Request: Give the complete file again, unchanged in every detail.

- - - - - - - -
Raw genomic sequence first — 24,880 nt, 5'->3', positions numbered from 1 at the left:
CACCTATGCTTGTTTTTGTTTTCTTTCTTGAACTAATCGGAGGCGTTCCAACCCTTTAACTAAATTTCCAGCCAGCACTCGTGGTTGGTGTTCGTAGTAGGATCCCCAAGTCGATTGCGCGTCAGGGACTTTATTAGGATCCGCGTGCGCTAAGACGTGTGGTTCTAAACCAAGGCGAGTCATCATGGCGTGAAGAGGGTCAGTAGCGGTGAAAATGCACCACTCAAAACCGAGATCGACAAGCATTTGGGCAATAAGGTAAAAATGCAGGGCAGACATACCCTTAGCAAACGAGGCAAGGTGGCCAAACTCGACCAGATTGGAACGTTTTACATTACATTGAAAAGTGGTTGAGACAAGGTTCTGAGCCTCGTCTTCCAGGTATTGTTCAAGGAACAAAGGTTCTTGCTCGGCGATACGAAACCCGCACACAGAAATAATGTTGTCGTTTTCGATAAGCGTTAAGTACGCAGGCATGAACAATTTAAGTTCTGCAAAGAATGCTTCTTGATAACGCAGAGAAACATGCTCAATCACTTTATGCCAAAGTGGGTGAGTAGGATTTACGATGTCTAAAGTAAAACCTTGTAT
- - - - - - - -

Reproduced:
Raw genomic sequence first — 24,880 nt, 5'->3', positions numbered from 1 at the left:
CACCTATGCTTGTTTTTGTTTTCTTTCTTGAACTAATCGGAGGCGTTCCAACCCTTTAACTAAATTTCCAGCCAGCACTCGTGGTTGGTGTTCGTAGTAGGATCCCCAAGTCGATTGCGCGTCAGGGACTTTATTAGGATCCGCGTGCGCTAAGACGTGTGGTTCTAAACCAAGGCGAGTCATCATGGCGTGAAGAGGGTCAGTAGCGGTGAAAATGCACCACTCAAAACCGAGATCGACAAGCATTTGGGCAATAAGGTAAAAATGCAGGGCAGACATACCCTTAGCAAACGAGGCAAGGTGGCCAAACTCGACCAGATTGGAACGTTTTACATTACATTGAAAAGTGGTTGAGACAAGGTTCTGAGCCTCGTCTTCCAGGTATTGTTCAAGGAACAAAGGTTCTTGCTCGGCGATACGAAACCCGCACACAGAAATAATGTTGTCGTTTTCGATAAGCGTTAAGTACGCAGGCATGAACAATTTAAGTTCTGCAAAGAATGCTTCTTGATAACGCAGAGAAACATGCTCAATCACTTTATGCCAAAGTGGGTGAGTAGGATTTACGATGTCTAAAGTAAAACCTTGTAT